Big Charity Wine Tastings: A Five-Point Strategy
There are seemingly thousands of charity wine events around the country every year. I know this because I seem to be invited to pour our winery’s new releases at just about all of them. And while I do enjoy offering our wines and hearing everyone’s thoughts on the flavors and style of winemaking, I am often struck at just how unprepared the attendees are for an evening of tasting that’s both meaningful and fun.
So here’s a strategic approach if you’re planning on attending a charity wine tasting in your area:
1. Let the initial crowd blow by you while you take 3 minutes to actually look at the tasting area map. You’ll know where your targeted tasting spots are, and will be rewarded later for having a solid plan in place. If you don’t know anything about wines yet and this is your first tasting, skip this step, since you don’t know what you’re looking for anyway.
2. Start with lighter white wines and move to bigger reds during the tasting. You may have to double back through the room … no big deal.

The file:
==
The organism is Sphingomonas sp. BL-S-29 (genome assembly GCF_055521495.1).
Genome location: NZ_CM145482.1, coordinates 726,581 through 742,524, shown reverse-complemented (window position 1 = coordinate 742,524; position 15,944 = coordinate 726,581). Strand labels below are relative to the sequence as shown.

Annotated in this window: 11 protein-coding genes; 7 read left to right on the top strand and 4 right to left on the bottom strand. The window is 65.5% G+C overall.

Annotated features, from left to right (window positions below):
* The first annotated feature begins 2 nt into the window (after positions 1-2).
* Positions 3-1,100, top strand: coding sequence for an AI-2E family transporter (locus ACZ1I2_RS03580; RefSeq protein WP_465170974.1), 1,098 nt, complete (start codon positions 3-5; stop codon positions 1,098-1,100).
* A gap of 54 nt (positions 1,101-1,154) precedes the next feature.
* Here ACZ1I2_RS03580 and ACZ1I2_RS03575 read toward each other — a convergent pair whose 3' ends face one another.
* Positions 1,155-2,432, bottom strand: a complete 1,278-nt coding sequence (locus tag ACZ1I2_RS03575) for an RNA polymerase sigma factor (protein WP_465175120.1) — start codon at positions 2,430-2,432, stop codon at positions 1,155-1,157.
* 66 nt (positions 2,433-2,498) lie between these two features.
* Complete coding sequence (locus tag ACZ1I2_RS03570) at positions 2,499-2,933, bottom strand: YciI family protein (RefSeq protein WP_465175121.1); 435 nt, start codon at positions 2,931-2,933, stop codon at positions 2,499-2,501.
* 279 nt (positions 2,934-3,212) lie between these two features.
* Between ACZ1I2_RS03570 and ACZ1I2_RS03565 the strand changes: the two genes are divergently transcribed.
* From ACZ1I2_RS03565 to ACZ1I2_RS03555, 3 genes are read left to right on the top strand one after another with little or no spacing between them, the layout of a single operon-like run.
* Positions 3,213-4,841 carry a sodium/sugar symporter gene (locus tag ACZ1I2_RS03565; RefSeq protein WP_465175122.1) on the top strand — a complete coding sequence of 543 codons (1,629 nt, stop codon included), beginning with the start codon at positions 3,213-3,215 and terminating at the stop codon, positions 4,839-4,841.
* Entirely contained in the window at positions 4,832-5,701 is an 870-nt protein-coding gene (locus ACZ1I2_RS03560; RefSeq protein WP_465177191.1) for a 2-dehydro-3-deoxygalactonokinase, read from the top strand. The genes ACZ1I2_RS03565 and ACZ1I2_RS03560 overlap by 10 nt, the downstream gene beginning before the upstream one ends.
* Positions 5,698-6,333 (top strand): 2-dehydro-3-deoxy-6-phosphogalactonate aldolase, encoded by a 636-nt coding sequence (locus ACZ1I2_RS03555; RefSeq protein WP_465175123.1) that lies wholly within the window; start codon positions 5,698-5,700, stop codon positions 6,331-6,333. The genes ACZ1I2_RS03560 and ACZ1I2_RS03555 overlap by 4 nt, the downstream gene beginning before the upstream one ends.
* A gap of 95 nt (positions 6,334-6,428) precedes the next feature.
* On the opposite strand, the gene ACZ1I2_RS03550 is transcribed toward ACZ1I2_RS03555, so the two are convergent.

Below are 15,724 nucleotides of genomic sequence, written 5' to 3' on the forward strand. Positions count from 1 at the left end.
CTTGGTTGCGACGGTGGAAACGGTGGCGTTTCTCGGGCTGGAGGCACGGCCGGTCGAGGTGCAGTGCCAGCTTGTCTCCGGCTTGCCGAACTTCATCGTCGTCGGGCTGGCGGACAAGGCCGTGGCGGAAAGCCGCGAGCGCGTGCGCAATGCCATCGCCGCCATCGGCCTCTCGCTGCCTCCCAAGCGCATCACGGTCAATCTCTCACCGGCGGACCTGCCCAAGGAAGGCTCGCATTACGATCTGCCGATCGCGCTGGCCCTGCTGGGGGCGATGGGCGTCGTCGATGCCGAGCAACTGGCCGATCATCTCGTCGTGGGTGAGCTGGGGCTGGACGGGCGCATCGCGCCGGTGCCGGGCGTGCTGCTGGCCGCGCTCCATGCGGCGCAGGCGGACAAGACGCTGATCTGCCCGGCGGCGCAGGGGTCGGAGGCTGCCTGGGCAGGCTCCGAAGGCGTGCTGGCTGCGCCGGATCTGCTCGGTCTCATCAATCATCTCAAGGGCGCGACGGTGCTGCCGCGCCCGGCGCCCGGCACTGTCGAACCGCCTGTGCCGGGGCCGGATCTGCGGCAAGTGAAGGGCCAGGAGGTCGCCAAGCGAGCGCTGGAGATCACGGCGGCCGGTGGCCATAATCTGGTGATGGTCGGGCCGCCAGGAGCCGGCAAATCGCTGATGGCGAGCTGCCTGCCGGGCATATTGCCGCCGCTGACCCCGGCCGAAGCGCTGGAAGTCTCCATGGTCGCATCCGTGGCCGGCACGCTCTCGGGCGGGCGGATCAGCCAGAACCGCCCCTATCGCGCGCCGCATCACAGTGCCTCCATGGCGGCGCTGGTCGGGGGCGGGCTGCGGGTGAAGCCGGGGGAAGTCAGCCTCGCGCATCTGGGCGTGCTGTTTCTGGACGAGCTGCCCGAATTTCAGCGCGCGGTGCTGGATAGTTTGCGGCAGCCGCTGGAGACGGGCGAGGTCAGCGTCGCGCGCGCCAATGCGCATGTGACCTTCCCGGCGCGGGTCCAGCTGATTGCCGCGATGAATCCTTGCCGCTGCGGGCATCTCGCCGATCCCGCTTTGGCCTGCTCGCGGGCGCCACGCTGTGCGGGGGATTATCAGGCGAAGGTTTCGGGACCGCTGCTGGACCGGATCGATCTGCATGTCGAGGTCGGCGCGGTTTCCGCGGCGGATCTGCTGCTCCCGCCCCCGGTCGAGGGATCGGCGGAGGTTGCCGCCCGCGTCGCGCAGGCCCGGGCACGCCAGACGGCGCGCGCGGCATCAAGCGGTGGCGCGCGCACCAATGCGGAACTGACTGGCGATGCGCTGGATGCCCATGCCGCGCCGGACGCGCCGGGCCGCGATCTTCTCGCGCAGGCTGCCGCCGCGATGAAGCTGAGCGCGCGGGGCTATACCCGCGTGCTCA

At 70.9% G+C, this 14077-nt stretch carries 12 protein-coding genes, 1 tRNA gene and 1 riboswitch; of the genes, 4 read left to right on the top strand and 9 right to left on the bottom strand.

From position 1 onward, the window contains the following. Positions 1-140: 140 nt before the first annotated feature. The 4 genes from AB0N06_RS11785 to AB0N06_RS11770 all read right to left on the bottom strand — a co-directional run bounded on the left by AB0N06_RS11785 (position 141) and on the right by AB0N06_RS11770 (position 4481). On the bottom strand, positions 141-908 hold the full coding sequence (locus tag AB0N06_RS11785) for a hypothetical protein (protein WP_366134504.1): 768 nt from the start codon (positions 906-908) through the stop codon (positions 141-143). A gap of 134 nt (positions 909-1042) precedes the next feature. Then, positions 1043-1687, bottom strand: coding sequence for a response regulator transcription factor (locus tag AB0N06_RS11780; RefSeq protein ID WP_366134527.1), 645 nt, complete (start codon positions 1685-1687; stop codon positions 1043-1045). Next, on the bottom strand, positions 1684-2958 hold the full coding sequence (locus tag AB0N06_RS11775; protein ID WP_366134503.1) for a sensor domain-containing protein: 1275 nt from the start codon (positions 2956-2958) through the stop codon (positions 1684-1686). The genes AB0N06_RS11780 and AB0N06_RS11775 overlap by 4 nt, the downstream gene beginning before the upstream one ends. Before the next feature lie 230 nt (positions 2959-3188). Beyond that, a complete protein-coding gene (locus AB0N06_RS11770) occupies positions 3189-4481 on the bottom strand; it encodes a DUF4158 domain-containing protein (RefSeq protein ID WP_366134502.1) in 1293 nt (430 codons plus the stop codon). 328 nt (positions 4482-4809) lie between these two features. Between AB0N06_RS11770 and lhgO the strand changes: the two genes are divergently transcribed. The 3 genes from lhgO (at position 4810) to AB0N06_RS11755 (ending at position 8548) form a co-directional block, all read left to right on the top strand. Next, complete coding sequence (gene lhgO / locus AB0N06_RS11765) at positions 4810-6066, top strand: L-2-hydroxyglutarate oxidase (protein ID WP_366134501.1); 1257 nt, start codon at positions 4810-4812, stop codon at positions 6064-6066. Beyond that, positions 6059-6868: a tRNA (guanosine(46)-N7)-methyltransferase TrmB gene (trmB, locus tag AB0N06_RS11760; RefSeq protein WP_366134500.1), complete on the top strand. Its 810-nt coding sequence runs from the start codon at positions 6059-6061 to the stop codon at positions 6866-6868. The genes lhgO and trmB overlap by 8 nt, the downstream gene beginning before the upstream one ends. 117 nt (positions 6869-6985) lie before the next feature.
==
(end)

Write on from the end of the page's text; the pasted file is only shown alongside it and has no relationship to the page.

3. Sometimes folks tasting with me think the protocol is to rinse their glass with water between every wine. STOP. It’s really only necessary when switching between red and white wines or going from a very thick, aromatic, viscous wine (like an Oloroso Sherry) to a lighter wine. Remember, the dump bucket at each table is your friend … empty your glass well between tastings … and no, we aren’t offended if you don’t finish what we just poured for you.
4. Take a break and eat something from the tasty spread most charity wine events put out. Nothing is more annoying or dangerous than someone who comes to a tasting, eats nothing, pours out nothing, drinks everything, and then comes to my table to tell me their fascinating tale of how they once met Yul Brynner aboard a cruise ship in the Caribbean and all he did was play the violin and apply sunscreen … I’ve got wine to pour my friend, and if I think you’ve had too much, you’re not getting a taste at my table.
5. Carry one of those spiffy digital recording devices; even my cell phone has one built in. I’ve found it’s much easier to speak my thoughts about a wine than it is to write them down in a large tasting environment. Geeky? Perhaps, but it works for me and later I can remember the wines that I really enjoyed without carrying around a notepad and pencil.